Robert McGaughey So, open source is a sticky word today because it implies certain things. It’s freely available software. It’s not really developed as an open source project where we have multiple contributors, but it’s been picked up. The software is distributed as executables, the code is available, but it’s been picked up in academia to a large extent and used to help teach students what you can do with wider data. And I see that as one of the most valuable things. It’s just we’ve had a whole set of students go through academia that now know about lidar and how to apply it to natural resource things. It’s used internationally. If you do a survey of the literature you’d find, I would say, maybe one in four papers have used the Fusion software to do some of the point cloud processing, partly because it’s free, so people can download it and use it, and it really is designed from a forestry perspective rather than a remote sensing or engineering perspective. So, some of the products, in the way that it does things and kind of the terminology and everything are friendly to foresters. So that’s really helped it be picked up and used around the world.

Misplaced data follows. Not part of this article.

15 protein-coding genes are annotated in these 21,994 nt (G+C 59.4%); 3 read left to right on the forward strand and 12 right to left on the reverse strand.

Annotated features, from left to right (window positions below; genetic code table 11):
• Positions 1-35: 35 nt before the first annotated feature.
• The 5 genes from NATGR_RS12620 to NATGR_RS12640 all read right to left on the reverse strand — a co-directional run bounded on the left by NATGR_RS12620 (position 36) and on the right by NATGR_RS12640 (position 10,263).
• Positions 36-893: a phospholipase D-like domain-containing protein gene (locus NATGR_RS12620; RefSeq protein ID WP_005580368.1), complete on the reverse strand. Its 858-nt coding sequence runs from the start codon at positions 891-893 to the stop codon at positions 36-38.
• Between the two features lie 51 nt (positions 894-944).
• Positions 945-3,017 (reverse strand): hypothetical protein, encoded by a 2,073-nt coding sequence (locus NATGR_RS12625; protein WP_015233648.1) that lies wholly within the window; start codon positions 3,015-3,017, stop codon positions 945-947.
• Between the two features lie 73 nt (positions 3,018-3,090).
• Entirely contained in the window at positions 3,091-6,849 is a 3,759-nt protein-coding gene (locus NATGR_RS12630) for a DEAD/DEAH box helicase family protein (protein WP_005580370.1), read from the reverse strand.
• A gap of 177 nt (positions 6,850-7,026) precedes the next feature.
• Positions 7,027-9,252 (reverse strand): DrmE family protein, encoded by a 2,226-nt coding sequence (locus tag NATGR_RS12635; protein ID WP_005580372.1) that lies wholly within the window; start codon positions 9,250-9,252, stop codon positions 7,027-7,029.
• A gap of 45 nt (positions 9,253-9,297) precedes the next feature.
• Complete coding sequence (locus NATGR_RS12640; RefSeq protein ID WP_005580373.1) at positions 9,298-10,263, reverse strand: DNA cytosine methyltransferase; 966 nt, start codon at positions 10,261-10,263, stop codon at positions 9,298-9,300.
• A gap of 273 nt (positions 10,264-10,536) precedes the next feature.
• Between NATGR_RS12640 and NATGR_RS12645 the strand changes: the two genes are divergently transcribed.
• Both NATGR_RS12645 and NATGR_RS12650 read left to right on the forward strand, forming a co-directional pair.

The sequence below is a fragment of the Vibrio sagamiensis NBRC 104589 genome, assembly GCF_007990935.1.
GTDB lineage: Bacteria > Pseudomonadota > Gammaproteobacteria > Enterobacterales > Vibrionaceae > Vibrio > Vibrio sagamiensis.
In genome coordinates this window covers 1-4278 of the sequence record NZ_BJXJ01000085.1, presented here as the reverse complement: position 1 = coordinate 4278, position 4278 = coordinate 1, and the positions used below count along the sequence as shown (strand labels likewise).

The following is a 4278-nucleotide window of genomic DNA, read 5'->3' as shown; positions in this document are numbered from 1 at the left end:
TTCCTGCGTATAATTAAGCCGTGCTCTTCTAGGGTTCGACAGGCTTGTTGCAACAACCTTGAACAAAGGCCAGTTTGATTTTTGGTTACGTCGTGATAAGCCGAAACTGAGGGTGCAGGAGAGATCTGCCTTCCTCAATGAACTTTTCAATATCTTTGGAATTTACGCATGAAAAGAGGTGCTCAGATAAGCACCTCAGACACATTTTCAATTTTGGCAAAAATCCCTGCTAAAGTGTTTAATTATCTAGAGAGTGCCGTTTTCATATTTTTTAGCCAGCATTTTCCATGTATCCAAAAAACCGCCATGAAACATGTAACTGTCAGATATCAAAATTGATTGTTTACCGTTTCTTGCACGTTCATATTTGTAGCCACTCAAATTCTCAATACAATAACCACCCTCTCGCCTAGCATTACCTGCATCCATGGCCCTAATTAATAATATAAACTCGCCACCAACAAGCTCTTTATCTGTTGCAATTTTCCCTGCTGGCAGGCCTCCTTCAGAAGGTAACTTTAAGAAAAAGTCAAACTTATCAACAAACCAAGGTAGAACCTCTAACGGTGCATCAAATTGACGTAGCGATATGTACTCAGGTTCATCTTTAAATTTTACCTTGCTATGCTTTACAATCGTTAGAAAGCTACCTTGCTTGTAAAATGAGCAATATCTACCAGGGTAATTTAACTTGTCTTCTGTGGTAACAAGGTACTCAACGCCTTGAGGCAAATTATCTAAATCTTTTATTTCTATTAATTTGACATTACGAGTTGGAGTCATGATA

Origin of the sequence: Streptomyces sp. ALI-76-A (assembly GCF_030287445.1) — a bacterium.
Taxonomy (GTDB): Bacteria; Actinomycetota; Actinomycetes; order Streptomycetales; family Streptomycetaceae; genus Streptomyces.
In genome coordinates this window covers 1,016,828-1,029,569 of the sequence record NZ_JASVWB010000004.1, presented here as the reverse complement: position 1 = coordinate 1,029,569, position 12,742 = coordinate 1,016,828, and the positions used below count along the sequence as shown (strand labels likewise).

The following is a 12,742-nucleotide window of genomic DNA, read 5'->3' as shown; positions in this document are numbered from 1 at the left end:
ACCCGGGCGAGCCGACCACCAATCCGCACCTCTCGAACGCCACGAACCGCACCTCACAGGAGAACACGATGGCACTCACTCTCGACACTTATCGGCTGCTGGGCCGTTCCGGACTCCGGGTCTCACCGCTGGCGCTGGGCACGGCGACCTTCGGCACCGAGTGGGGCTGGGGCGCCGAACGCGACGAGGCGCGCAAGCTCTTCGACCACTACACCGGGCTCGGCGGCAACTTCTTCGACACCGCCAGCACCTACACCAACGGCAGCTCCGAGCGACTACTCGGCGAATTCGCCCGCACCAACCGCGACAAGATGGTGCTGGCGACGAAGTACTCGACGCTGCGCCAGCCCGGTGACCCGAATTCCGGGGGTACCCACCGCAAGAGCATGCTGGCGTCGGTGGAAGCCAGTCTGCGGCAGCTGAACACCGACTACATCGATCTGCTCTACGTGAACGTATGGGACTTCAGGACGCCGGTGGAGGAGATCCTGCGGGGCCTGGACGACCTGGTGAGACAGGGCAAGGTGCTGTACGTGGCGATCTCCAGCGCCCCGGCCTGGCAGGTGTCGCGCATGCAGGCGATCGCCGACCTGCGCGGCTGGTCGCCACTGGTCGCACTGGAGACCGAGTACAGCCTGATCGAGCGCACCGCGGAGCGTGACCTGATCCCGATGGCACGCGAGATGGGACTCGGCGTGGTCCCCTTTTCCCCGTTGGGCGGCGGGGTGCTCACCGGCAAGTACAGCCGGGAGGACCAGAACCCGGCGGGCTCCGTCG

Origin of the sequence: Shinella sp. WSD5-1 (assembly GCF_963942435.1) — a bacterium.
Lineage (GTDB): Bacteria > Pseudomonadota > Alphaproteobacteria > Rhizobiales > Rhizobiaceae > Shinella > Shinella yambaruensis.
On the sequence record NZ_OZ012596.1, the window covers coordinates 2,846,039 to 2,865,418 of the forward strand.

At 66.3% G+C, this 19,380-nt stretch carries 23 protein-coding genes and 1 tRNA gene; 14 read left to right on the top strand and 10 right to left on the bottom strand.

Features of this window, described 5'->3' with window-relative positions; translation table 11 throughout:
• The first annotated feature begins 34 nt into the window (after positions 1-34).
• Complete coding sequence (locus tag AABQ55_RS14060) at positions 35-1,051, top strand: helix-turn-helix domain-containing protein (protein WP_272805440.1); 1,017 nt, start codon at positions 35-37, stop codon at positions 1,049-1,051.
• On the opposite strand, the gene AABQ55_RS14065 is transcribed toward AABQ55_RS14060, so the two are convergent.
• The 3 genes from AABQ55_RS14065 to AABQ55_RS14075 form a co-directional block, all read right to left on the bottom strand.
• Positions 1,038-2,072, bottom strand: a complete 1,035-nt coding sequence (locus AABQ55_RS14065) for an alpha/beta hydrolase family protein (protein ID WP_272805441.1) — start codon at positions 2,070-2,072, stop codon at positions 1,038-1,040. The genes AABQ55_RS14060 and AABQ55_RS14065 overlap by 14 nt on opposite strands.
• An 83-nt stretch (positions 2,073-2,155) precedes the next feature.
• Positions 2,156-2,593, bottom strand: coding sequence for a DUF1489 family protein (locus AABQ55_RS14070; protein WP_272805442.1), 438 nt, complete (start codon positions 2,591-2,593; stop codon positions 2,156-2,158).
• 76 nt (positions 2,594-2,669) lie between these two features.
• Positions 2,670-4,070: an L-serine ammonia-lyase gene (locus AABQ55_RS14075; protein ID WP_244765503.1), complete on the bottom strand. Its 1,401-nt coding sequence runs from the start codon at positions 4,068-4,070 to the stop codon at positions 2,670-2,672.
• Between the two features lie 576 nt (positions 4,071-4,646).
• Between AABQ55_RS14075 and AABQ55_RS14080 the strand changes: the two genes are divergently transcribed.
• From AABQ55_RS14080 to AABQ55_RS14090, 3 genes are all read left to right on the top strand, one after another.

Tom Temin And are you still working on it? Do you still work to perfect it?

Robert McGaughey I am still working on it, yes. There’s actually a release that’ll come out here in the next week or two that incorporates a new point cloud format for the data, probably do two to three updates a year or major updates. I haven’t really added a lot of new capability for a few years, but we continue to kind of work on how to chew through lots of data faster. These data sets, as I said, are huge. Billions of points, literally, consuming pretty large space on disk drives and that kind of thing. So there’s a real focus now on moving things into the cloud and processing that way.

Tom Temin You’ve moved from the Fortran world to the Drupal and Kubernetes world of large data sets in the cloud.

Robert McGaughey At least as far as large data sets. The software doesn’t really deal with things in the cloud. It’s really set up for desktop use, and it’s all Windows-based, partly because that’s what the Forest Service uses for its computing system. So it’s always been developed to run on the systems that we have available to us.